Continuous Audio Visual EEG Recording (Phase I)

Yale-New Haven Hospital
20 York Street
New Haven, CT

Go to the first floor of the East Pavilion and sign in at the Admitting Desk.

Description

Continuous Audio Visual EEG recording is a standard of care in establishing an accurate diagnosis in epilepsy. The technicians will attach about 25 electrodes to your scalp using a special adhesive. Each electrode is connected to a wire which eventually connects to a computer system. Your brain emits very weak electrical discharges which the electrodes are able to collect. During various activities, such as a seizure, the electrodes over the active areas receive more electrical stimulation than the other electrodes. Your doctor is able to study this information to help determine the area in the brain responsible for the seizures. These electrodes will remain attached for the entire duration of the hospital stay. To help seizures occur naturally so they can be studied, we often will remove medications during this testing.

Sometimes we will try to perform an injection during the seizure for an ictal SPECT scan which can be done after you recover from your seizure. This helps to localize seizure generating areas of the brain, and shows blood flow changes with seizures.

In addition to EEG monitoring, you will be monitored on an audio-video camera. Your image, along with simultaneous EEG recordings, is saved. When you have a seizure, the doctor will be able to review the EEG and see exactly how you responded. This will help determine the location of the seizures, and their severity.

Patient Instructions

You will be admitted to the hospital for approximately one week for evaluation of your seizures. During this time, we will be trying to record several of your seizure episodes. Additional testing may be done at this time as well.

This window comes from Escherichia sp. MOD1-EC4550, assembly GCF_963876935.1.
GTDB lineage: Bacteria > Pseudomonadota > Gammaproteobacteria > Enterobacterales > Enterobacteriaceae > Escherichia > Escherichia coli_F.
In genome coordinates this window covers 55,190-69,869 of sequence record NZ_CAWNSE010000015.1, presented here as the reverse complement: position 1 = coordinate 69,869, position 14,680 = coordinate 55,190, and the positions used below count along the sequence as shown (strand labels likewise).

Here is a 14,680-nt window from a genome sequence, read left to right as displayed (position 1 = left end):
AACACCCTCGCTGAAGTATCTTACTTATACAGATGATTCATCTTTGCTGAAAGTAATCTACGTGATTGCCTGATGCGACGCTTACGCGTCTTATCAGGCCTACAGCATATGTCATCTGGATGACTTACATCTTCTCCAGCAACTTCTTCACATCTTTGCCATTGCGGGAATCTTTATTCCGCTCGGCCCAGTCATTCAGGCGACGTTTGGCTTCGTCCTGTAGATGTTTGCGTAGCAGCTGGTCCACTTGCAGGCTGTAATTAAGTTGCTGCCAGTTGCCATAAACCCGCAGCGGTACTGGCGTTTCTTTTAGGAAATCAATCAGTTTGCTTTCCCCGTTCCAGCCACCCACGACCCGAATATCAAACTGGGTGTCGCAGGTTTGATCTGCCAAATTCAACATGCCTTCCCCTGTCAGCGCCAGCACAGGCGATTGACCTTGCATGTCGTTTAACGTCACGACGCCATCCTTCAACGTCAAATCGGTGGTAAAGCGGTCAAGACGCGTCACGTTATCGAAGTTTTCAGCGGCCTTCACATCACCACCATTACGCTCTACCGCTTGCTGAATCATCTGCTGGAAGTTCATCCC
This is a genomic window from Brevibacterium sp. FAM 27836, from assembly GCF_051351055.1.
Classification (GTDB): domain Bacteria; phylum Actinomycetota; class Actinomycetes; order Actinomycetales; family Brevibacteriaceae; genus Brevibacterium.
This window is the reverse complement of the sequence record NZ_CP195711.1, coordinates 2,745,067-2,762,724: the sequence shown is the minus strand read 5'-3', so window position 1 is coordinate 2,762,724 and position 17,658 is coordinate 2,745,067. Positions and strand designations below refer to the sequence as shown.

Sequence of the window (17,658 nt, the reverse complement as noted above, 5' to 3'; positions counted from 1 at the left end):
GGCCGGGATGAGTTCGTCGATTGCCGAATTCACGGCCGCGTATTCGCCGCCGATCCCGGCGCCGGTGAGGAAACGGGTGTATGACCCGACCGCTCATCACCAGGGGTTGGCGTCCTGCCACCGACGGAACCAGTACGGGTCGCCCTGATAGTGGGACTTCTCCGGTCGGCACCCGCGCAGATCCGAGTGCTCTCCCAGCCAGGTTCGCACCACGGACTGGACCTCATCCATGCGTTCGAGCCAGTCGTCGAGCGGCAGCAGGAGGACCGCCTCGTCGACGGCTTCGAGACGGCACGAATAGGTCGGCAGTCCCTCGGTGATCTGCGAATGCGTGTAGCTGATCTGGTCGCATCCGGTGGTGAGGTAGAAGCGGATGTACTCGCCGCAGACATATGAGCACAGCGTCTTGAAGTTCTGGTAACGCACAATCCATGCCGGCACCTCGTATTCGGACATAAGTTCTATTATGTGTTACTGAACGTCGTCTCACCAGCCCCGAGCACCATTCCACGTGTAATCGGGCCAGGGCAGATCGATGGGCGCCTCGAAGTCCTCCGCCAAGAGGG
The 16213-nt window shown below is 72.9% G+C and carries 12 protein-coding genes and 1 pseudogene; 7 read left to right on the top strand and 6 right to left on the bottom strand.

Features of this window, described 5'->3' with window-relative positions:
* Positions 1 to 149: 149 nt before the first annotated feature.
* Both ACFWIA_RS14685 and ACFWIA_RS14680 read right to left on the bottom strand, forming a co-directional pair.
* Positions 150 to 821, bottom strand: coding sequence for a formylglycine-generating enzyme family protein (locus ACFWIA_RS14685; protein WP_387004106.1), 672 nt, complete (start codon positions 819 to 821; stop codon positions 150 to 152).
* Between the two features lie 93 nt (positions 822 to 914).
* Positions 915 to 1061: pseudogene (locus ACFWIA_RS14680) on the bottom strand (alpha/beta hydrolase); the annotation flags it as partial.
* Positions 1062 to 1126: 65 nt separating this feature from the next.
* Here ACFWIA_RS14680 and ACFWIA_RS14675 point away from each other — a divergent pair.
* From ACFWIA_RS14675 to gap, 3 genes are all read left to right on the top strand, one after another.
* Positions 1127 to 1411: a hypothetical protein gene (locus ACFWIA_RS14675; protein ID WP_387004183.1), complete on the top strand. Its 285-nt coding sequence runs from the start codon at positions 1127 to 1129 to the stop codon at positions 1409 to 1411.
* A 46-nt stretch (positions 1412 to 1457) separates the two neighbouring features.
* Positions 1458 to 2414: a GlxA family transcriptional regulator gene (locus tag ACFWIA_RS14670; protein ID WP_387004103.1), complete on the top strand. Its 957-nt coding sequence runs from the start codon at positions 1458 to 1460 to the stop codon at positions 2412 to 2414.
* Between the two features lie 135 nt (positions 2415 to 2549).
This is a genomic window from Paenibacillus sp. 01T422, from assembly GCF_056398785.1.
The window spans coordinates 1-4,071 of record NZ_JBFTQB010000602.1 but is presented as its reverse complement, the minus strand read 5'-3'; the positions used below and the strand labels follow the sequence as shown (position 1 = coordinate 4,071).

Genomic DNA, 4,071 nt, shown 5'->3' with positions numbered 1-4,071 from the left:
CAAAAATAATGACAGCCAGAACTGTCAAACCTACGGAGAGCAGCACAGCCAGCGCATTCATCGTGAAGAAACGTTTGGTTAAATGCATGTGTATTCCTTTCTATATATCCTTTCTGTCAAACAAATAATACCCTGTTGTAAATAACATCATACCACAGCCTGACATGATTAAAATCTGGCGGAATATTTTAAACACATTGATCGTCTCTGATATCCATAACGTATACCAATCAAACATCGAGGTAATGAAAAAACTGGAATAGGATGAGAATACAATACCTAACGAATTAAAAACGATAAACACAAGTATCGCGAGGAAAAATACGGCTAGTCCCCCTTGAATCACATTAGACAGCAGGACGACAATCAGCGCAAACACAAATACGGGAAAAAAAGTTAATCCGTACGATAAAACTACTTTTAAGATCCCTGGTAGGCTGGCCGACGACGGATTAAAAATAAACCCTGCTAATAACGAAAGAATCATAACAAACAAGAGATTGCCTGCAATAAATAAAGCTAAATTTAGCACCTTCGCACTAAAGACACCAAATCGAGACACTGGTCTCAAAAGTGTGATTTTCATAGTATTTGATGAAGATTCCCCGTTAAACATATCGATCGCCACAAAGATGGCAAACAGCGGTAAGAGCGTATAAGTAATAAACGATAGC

Continue to take all prescribed medications until you have been admitted to the hospital. Your medication may be adjusted, reduced, or even temporarily stopped while you are hospitalized.

Please arrange a ride to and from the hospital. When you arrive at 20 York Street, please pull into the semicircle located in front of the hospital and inform them you are here to be admitted. The car will be valet parked per calendar day for a fee of $12.00. To note, parking validation is not available. If you have further questions regarding parking, please contact (203) 688-2623.

You will be admitted to a specially equipped single room with a video camera at the foot of the bed. Electrodes will be glued to your scalp and left in place to allow for continuous EEG recording. Please be sure your hair is clean and free of gels and/or sprays. Please bring conditioner to help with removing the glue on your scalp from the electrodes.

Mobility within the room is restricted, due to the monitoring devices, and for patient safety. You will be limited to movement between the bed and a chair located next to the bed.

Please bring items such as books/magazines, iPod/iPad (ear phones may not be worn over your head), games, etc. to entertain yourself and occupy your time. There is wireless internet connection if you chose to bring a laptop computer.

There is a telephone in the room, however you are allowed to bring your cellular phone. Your room is equipped with a television as well.

Bring comfortable clothes such as nightwear/pajamas with tops that button up the front (all tops must button or zip all the way, as nothing can go over your head due to the electrodes).

You will be unable to shower while at the hospital for monitoring, however, you will be allowed to take a sponge bath.

Visiting hours are from 11:00 am – 8:00 pm. One adult may stay overnight, and a cot will be provided.

All of your meals will be provided by the hospital, however, visitor meals can be purchased at the cafeteria located downstairs. You may bring snacks, however there is no refrigerator storage available. You may also have outside food brought in for you by a visitor.

Smoking is not allowed. Nicotine patches are available to help you stay smoke-free.

Video/EEG Monitoring in Children